Sunday, July 22, 2012

The Latin Choreographer's Festival 2012

The Latin Choreographer's Festival 2012
July 12-15, Dance New Amsterdam Theatre
Sunday July 15, Matinee Showing Program A

Last weekend I had the pleasure of attending the Fifth Anniversary of the Latin Choreographer's Festival. This season was dedicated to the memory of late Mexican Choreographer, Jose Limon.

"I try to compose works that are involved with man's basic tragedy and the grandeur of his spirit. I want to dig beneath empty formalisms, displays of technical virtuosity, and the slick surface; to probe the human entity for the powerful, often crude beauty of the gesture that speaks of man's humanity." -Jose Limon

In this quote, we see the essence of a choreographer who took an investigative approach to composing dances. He used dance as a tool to help him understand mankind. This is a quality that many of the festival's choreographers also possess. In searching for the gesture of humanity, tremendous beauty was spawned in the works of these artists.

"Tree," by Eloy Barragan
photo by Rachel Neville

The dance, "Tree," choreographed by Eloy Barragan, conveyed an exploration of the space, perhaps a careful search for tenderness and forgiveness. It began with a statue of a man standing downstage with his back to the audience. Dancer, Steven Gray stood with his stoic, muscular back lit by the center lights. His movements were generous, full-bodied, and sweeping circles.  He rotated along the floor turning pinwheels with his whole body, a sort of modified cartwheel. He was powerful and calculated. Each move was executed with a controlled elegance. His polished technique and performance quality made the dance an absolute pleasure to watch. And just as the dance began to enter a mode of controlled chaos, he returned to the same solitary statue as the beginning. As the sun rises, so does it set.
"Hidden Souls," by Ursula Verduzco
photo by Rachel Neville

"Hidden Souls" began with a duet between a very intimidating looking man, Jorge Fuentes, and a woman, Lucia Campoy, whose hair and neck were covered completely in black fabric. Initially, I got the impression that the choreographer and festival's director, Ursula Verduzco was making a statement about male repression towards women. Perhaps however, this is based on my own subconscious assumptions. The lyrics of the music by Dead Can Dance echoed the words, "in a white world," in a rather deep and haunting voice. There was a steady tambourine-beat that was reminiscent of chains within the context of this struggle between man and woman. Additional waves of dancers joined them onstage. They danced femininely by holding the backs of chairs and flicking their calves upward behind themselves. The man controlling the women looked very evil and psychotic, perhaps even representing death. The piece had a very dark tone and serious atmosphere, however maintained an air of sex appeal due to the somewhat alluring choreography and high-slit skirts. The scene reminded me of a harem because of the recurring tambourine and dancers writhing and posing in the background, like a Grecian frieze. Eventually the leading woman was lifted by the others in a corpse pose and carried away. Her final attempt to protest was proven fatal.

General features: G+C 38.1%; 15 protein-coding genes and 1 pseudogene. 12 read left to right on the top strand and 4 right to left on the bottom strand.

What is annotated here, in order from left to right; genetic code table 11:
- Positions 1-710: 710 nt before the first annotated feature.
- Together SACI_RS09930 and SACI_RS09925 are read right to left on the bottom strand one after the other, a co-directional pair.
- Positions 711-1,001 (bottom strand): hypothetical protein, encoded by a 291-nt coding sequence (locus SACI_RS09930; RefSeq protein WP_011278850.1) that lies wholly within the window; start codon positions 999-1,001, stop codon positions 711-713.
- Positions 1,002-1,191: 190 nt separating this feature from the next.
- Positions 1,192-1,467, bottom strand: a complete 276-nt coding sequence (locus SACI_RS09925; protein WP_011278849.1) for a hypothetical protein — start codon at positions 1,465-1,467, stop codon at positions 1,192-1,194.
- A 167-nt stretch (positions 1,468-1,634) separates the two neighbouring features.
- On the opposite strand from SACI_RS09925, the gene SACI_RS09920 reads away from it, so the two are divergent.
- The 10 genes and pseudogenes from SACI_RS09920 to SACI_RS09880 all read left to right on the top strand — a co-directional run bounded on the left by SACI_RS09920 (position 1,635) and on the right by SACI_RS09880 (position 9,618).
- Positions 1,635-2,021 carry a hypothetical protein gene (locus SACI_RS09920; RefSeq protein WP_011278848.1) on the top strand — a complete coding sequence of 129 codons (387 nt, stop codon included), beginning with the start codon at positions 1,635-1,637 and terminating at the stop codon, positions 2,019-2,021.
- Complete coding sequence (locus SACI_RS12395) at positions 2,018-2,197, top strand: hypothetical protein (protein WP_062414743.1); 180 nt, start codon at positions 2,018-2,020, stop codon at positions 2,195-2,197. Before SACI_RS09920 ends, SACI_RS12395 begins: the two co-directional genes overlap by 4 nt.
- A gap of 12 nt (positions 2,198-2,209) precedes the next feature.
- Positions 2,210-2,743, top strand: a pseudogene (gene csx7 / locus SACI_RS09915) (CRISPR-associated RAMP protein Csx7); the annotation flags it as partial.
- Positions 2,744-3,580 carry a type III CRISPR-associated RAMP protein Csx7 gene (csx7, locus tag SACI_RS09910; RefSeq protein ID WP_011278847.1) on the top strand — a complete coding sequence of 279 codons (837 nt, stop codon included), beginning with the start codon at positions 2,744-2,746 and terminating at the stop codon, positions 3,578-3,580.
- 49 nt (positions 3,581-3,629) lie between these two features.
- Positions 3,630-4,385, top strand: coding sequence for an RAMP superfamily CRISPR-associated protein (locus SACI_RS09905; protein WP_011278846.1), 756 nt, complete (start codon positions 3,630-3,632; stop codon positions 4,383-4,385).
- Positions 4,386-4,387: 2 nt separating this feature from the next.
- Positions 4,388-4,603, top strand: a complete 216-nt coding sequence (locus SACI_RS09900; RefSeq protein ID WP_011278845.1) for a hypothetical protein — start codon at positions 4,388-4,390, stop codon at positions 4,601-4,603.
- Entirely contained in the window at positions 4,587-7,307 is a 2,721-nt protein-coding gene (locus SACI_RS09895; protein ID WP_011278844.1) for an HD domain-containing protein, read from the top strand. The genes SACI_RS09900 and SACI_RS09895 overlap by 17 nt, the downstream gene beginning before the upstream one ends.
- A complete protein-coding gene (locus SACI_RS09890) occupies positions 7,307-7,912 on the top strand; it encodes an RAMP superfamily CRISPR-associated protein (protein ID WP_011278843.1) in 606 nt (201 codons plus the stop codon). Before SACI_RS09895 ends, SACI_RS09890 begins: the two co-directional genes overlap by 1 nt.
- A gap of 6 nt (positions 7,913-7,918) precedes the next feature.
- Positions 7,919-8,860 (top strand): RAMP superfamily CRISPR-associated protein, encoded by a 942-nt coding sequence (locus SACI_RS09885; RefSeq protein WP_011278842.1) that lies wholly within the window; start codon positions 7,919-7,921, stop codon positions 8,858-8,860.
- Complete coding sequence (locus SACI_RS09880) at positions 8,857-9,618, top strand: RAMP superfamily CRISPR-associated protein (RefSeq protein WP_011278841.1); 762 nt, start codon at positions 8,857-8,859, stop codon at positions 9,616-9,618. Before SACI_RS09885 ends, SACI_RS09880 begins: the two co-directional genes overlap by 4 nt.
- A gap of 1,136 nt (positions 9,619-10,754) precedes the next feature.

"Other Side of Someday," by Felix Cruz
photo by Rachel Neville
In "Other Side of Someday," Felix Cruz , choreographer and dancer, stood downstage motionless and unsuspecting. Fellow dancer, Charli Brissey,  slowly reached up to him from behind and unexpectedly grabbed a handful of his hair and threw him to the ground. He struggled to regain footing and rose again only to be rejected and tossed down repeatedly. She slapped him without remorse and the effect on him was instant intense turmoil in the form of convulsing and spastic-like movements on the floor. While he flailed about, scribbling with his body, she watched calmly and unaffected from a chair in the corner until he collapsed to the ground, exhausted and dejected. Slowly he found the energy and the courage to stand. But the effects of the abuse could not be shaken and haunted him like a buzzing bee on the side of his face, buzzing at his ear and the corner of his mouth. Later he began lip syncing to "Somewhere Over the Rainbow," by Judy Garland. He mouthed the lyrics so passionately and brimming with tenderness; begging and pleading with the audience for permission to go to that place; a place free from persecution, abuse, and bullying; a Utopia of love and camaraderie. I never thought I would enjoy watching someone lip sync in a concert dance setting. But the truthfulness and raw emotion emanated from his entire being so fervently that I was unable to resist tears and for those fleeting moments, I too shared his overwhelming anguish.

In "Bitter Earth," dancer, Asha Davis, radiates with feminine strength and beauty. Wearing a long, white haltered gown, she relished in the dust of this bitter earth by grasping imaginary handfuls to slip between her delicate fingers and swirl into thin air. At times she succumbed to trembling at the struggle of life, but soon overcame with all the grace of a lady.  Through this simple and effective solo, choreographer, Ferdinand DeJesus, reconnected us all to the most widespread human experiences; grief, struggle, perseverance, and bliss.

"Bitter Earth," by Ferdinand DeJesus
photo by Rachel Neville

The entire festival was a joy to watch, and my first concert dance experience in about two years, since the birth of my son. I look forward to following these choreographer's future endeavors. If you attended the show and had any thoughts you would like to share about these, or any other pieces, please feel free to comment below! I can't wait to hear what you thought about the show. Until next post... 

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